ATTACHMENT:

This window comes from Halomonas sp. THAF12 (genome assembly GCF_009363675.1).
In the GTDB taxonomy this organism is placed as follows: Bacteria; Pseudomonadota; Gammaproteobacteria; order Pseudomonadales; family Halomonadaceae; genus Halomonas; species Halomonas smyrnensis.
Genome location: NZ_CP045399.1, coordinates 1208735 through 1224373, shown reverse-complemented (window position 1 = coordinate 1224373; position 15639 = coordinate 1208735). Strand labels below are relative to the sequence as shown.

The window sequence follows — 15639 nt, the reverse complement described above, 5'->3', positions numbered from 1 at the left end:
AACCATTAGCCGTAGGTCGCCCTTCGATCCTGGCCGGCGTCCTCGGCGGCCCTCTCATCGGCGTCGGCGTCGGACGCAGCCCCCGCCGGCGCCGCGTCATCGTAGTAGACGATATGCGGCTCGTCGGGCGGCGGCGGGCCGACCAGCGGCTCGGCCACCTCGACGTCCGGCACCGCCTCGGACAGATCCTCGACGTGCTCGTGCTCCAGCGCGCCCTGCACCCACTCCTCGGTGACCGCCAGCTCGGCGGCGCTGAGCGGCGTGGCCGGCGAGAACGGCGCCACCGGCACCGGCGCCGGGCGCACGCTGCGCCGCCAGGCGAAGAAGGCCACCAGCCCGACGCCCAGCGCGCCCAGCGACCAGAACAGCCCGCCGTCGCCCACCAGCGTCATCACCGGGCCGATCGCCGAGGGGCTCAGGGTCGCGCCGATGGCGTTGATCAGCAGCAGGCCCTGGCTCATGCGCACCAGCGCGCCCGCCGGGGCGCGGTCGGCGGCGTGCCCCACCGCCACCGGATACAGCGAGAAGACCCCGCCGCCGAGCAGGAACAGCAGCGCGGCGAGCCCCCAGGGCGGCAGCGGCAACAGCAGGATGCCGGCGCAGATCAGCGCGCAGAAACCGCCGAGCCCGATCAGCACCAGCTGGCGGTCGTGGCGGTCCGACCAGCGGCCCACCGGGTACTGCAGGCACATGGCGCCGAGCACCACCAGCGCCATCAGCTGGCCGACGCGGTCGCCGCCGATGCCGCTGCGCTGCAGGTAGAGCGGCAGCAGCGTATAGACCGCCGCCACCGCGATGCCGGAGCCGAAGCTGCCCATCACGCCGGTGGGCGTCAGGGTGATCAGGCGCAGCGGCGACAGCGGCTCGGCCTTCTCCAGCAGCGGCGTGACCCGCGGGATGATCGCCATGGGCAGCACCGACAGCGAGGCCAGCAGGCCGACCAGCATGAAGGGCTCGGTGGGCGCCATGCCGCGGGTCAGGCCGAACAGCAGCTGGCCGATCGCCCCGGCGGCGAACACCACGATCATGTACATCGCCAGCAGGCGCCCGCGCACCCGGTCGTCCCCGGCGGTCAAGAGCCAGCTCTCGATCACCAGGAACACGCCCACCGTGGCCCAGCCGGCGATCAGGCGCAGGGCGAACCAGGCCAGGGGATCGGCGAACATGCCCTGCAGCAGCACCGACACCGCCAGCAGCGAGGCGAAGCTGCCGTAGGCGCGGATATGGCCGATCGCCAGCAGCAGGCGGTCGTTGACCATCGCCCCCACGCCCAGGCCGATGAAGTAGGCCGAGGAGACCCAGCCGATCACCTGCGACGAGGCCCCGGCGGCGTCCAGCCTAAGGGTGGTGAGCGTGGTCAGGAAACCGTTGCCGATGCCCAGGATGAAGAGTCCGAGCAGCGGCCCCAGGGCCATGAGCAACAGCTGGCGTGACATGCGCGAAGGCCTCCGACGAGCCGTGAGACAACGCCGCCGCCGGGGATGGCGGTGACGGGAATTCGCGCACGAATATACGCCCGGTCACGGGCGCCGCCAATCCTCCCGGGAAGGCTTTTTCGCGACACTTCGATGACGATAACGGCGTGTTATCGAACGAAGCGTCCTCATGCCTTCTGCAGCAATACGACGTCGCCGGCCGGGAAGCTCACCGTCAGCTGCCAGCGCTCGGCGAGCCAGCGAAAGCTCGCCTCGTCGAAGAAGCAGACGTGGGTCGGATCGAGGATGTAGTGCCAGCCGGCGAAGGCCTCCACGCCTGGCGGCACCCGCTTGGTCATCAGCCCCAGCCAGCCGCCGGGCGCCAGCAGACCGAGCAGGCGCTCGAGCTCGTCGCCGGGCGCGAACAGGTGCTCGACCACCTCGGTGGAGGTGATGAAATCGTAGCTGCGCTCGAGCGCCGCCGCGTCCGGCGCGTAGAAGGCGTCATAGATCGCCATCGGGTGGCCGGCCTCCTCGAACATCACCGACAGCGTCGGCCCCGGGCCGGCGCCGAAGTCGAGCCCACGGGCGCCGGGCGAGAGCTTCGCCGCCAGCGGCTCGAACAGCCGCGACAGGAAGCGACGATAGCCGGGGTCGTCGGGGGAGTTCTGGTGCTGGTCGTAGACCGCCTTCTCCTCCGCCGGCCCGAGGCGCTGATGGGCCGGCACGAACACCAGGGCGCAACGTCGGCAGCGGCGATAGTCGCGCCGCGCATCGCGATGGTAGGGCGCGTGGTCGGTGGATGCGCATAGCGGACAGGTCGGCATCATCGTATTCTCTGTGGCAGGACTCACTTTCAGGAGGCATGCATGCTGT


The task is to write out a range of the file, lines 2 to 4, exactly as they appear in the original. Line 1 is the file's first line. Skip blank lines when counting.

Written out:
In the GTDB taxonomy this organism is placed as follows: Bacteria; Pseudomonadota; Gammaproteobacteria; order Pseudomonadales; family Halomonadaceae; genus Halomonas; species Halomonas smyrnensis.
Genome location: NZ_CP045399.1, coordinates 1208735 through 1224373, shown reverse-complemented (window position 1 = coordinate 1224373; position 15639 = coordinate 1208735). Strand labels below are relative to the sequence as shown.

The window sequence follows — 15639 nt, the reverse complement described above, 5'->3', positions numbered from 1 at the left end: